Trends in Construction Law
What Happens in Vegas Doesn’t Stay in Vegas
By Aileen Leipprandt
Vegas, baby. The Bellagio. A bunch of attorneys talking shop on construction law. It could only be better if I actually won the slots.
I recently attended a conference in Las Vegas sponsored by the ABA Forum on the Construction Industry, a committee comprised of construction lawyers from around the U.S. The program focused on project delivery methods used across the country, including the pros and cons of Integrated Project Delivery (IPD), Public Private Partnerships (also known as P3 projects), Design Build, Construction Management, and Bridging (a hybrid approach of design build, conceptual design, and front end engineering as a precursor to the actual design build contract). Presenters outlined the risks associated with each delivery model and methods to balance those risks, including proposed contract language and the use of alliances in the unfortunate event of litigation. While IPD and P3s have yet to gain popularity in Michigan, stay tuned, because these delivery methods are gaining ground.
I also attended an interesting break out program on the use of letters of credit in lieu of project bonding. Included in this discussion was an evaluation of subcontractor default insurance, called Subguard. These alternate forms of financing project default risk, though not used widely in Michigan, are prevalent with projects in other countries.
One of the more technical programs I attended addressed the operation of federal contracting programs for small, minority and women-owned businesses, including a discussion of mentor-protégé programs. With tight competitive bidding on public projects, it is anticipated that there will be increased scrutiny and more challenges to those entities claiming to be disadvantaged and alliances that are created for the purpose of pursuing government set aside programs.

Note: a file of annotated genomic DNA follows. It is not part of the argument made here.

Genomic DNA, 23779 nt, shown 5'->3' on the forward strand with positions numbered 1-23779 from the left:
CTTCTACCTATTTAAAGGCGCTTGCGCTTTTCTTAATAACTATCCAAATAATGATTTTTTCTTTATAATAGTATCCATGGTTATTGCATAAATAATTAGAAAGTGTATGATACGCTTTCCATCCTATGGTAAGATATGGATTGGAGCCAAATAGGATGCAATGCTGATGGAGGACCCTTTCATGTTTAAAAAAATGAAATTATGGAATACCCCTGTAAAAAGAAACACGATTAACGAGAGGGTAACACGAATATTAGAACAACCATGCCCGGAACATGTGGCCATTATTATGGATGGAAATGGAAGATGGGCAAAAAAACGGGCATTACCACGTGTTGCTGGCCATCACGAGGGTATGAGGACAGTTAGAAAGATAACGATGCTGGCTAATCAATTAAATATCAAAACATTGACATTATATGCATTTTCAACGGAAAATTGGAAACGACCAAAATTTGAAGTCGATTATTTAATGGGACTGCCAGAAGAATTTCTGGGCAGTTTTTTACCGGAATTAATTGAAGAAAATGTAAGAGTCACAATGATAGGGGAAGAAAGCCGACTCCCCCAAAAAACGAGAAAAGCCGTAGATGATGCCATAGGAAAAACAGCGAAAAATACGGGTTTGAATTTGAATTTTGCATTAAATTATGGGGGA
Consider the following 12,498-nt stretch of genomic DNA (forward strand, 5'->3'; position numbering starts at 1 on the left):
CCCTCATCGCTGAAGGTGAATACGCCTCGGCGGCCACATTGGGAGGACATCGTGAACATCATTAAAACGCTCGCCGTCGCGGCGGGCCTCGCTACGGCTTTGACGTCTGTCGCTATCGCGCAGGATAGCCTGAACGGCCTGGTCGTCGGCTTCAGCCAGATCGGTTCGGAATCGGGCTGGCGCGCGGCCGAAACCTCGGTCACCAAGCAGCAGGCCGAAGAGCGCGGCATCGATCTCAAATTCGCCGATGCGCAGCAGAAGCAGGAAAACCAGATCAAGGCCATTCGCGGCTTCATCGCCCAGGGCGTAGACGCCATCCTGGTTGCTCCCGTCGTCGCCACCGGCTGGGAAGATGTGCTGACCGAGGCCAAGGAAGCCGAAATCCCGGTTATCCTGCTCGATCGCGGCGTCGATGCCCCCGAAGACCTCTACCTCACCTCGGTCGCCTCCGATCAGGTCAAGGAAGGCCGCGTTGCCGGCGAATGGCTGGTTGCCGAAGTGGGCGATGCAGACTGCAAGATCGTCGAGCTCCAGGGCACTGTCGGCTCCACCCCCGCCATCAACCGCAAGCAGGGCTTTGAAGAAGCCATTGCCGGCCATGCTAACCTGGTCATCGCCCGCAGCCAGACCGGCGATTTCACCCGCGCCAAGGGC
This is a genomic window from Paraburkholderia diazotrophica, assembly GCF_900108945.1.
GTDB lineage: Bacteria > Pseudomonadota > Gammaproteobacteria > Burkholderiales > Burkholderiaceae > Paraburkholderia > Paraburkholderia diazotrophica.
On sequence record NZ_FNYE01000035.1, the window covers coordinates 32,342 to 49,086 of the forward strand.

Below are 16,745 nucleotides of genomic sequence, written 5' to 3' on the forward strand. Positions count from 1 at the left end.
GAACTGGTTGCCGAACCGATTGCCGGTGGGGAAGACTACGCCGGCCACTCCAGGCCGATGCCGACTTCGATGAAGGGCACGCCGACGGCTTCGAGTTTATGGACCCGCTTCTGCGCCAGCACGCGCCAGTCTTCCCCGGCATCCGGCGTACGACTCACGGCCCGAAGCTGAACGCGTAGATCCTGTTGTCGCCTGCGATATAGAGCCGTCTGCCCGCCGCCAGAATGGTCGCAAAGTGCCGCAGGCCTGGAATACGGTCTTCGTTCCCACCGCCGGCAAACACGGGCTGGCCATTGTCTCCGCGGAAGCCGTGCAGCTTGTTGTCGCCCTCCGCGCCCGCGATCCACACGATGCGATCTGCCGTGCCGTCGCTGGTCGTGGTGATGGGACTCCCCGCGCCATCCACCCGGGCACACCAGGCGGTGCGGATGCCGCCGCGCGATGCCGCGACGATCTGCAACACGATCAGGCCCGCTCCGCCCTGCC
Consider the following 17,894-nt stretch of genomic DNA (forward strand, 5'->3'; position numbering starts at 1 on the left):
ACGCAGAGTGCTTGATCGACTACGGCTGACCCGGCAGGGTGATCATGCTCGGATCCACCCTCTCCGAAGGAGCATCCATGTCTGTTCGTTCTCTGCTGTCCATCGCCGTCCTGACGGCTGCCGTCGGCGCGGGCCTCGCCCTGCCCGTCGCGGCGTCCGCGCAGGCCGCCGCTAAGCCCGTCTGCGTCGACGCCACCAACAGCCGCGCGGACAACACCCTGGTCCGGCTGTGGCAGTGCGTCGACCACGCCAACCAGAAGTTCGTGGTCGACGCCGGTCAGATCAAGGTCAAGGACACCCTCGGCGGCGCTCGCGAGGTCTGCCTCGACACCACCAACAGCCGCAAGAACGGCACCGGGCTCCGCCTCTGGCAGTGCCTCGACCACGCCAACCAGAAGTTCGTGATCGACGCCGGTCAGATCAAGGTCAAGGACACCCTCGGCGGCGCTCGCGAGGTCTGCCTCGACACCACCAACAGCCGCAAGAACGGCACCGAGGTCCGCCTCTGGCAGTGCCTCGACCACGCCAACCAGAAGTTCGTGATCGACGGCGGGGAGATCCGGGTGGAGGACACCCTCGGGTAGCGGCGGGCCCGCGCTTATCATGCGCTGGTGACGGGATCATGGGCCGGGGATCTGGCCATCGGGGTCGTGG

I also attended a program outlining the new AIA sustainable construction contracts and tips for modifying those contracts to meet the particular construction professional’s needs. While green construction is certainly not new, the construction trade groups continue to develop new contracts to address the allocation of risks and responsibilities presented by green construction. Have you considered provisions in your contracts to address sustainable construction?
While it’s oft said “what happens in Vegas stays in Vegas,” in this case, that’s not true. Hilger Hammond attorneys continue to study the trends in construction law issues across the country so that we can bring that information to our clients and assist our clients with the opportunities and challenges they face now and in the future. Stay tuned as we blog and lecture throughout 2012 on these and other emerging construction law issues.